Direct-response TV is growing so fast, those in the industry are finding it hard work to keep pace – with vital customer calls being lost. Simon Rines finds communication between client, bureau and ad agency is the key to winning campaigns

Although direct response television advertising (DRTV) represents only a fraction of telemarketing activity, its growth over the past two years has been dramatic.

Joint research carried out by BT and Channel 4 shows a 46 per cent rise in the use of DRTV since autumn 1993. Now 19 per cent of all TV commercials carry a telephone number.

The growth in use, however, has not been matched by a true understanding of the media by those in the marketing industry. The demand for capacity has not been met by in-house facilities or telemarketing bureaux.

“One in three calls is still being lost,” says David Stubley, business development manager at Channel 4. “DRTV is straightforward direct marketing on TV. If one in three calls is lost, then TV is not being evaluated as we would like it to be. These are red-hot leads making the effort to ring up and are simply being lost.”

Stubley is particularly concerned that bureaux are not investing enough money to increase capacity. “Capacity is the single most important issue. With the exception of one or two bureaux, most do not have enough live operators and the market is growing at such a pace that there is a likelihood that an even greater number of calls will be lost.”

He recommends that clients own their numbers rather than simply taking one from the bureau. “The owner of a number can ask BT for regular reports on call-effectiveness. This means they can see how many calls are being lost and it gives them control over the bureau. It’s surprising how many users simply don’t know what their call loss rates are.”

The response to the problem from most bureaux has been to introduce automated back-up. If all the live operators are busy, an electronic answering service can take details, and follow-up calls or mailings can then be made.

Stubley doesn’t think this is adequate. “The kind of people using DRTV do not want automated response systems. It’s no good just saying leave your name and number and we’ll put something in the post,” he says.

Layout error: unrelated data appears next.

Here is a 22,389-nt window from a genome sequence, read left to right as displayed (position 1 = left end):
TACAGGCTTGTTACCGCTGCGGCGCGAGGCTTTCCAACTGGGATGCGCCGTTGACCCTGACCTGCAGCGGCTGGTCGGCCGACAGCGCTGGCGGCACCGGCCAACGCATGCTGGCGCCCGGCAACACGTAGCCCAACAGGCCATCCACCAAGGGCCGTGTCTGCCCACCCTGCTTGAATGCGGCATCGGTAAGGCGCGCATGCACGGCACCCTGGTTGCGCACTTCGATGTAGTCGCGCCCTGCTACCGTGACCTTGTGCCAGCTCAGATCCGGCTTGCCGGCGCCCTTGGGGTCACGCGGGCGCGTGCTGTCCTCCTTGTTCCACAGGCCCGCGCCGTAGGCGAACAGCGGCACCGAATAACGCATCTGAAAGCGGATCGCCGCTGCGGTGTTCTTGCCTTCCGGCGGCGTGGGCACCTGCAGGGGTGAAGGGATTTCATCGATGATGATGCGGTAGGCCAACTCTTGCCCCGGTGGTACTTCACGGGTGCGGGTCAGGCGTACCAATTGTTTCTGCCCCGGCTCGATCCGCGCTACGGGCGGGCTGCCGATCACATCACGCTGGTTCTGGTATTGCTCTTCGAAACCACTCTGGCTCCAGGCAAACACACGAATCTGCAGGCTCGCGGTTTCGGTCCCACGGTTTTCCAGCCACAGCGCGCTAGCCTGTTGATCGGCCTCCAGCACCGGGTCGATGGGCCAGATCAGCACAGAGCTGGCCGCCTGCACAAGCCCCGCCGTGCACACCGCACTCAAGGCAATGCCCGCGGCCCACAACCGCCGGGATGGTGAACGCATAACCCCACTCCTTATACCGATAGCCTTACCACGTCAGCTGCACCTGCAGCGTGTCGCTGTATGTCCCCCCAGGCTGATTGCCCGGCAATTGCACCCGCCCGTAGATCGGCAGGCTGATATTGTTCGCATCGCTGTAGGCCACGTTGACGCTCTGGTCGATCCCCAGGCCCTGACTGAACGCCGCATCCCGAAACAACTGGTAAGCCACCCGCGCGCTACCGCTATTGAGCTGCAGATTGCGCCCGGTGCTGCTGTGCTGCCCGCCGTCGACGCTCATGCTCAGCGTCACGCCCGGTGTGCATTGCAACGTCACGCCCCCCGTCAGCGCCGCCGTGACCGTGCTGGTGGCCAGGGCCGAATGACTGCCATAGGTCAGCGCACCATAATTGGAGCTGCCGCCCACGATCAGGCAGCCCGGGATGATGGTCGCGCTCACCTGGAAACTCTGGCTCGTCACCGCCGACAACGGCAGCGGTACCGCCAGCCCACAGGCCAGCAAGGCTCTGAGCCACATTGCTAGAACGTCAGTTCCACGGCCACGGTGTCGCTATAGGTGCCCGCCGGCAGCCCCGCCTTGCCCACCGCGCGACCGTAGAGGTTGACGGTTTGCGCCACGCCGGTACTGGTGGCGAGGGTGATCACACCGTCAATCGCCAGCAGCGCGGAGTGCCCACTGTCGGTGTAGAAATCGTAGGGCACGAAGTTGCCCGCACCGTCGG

But providing a full, live-operator service where all calls are handled can prove expensive. “Ninety per cent of DRTV calls come in very short spikes following the ad,” says Simon Roncoroni, director of telephone user consultancy the L&R Group.

“It means that bureaux have to bring in staff to cover that brief period, and clients expect to pay them for the ten minutes or so they are operating. They want to buy on a commodity basis rather than for the service. The bureaux end up having to work on very low margins, which is not good for the industry. DRTV is the business that no telemarketing bureau wants unless it is on automated systems,” says Roncoroni.

Despite the problems of short-term staffing in bureaux and the alarming number of lost calls, live operator capacity need not be a problem, says Mike Gibson-Sharpe, marketing development manager at BT Telemarketing Services.

“If you look at the underlying data you’ll see it is a market of extremes. The 37 per cent overall loss rate drops to 23 per cent if you take out eight rogue campaigns. In one example, a campaign handled 1,400 calls but lost 54,000. Well-planned campaigns often achieve call loss rates of less than three per cent.”

Gibson-Sharpe points to the Comic Relief campaign, which used 2,750 live operators, overflowing onto 2,000 automated lines across 31 call-handling sites in the UK. In total, 445,000 calls were taken in one evening. “Even at its peak of 53,000 calls in five minutes, more than 60 per cent of callers got through first time,” he says.

“It demonstrates the capacity, resilience and flexibility of the network, and proves that with careful planning large capacities can be handled very effectively. No commercial campaign is ever going to generate that volume of calls, so there really is no need for the large numbers of lost calls.”

So what steps should a client take when planning a DRTV campaign? “You should start with your salesforce, see what volume of leads they can handle, and then work backwards,” says Gibson-Sharpe. “You’ll then be in a position to decide what volume you need to generate, which dictates how you run the ad campaign – how often you should do it, at what times and what audience to aim at.”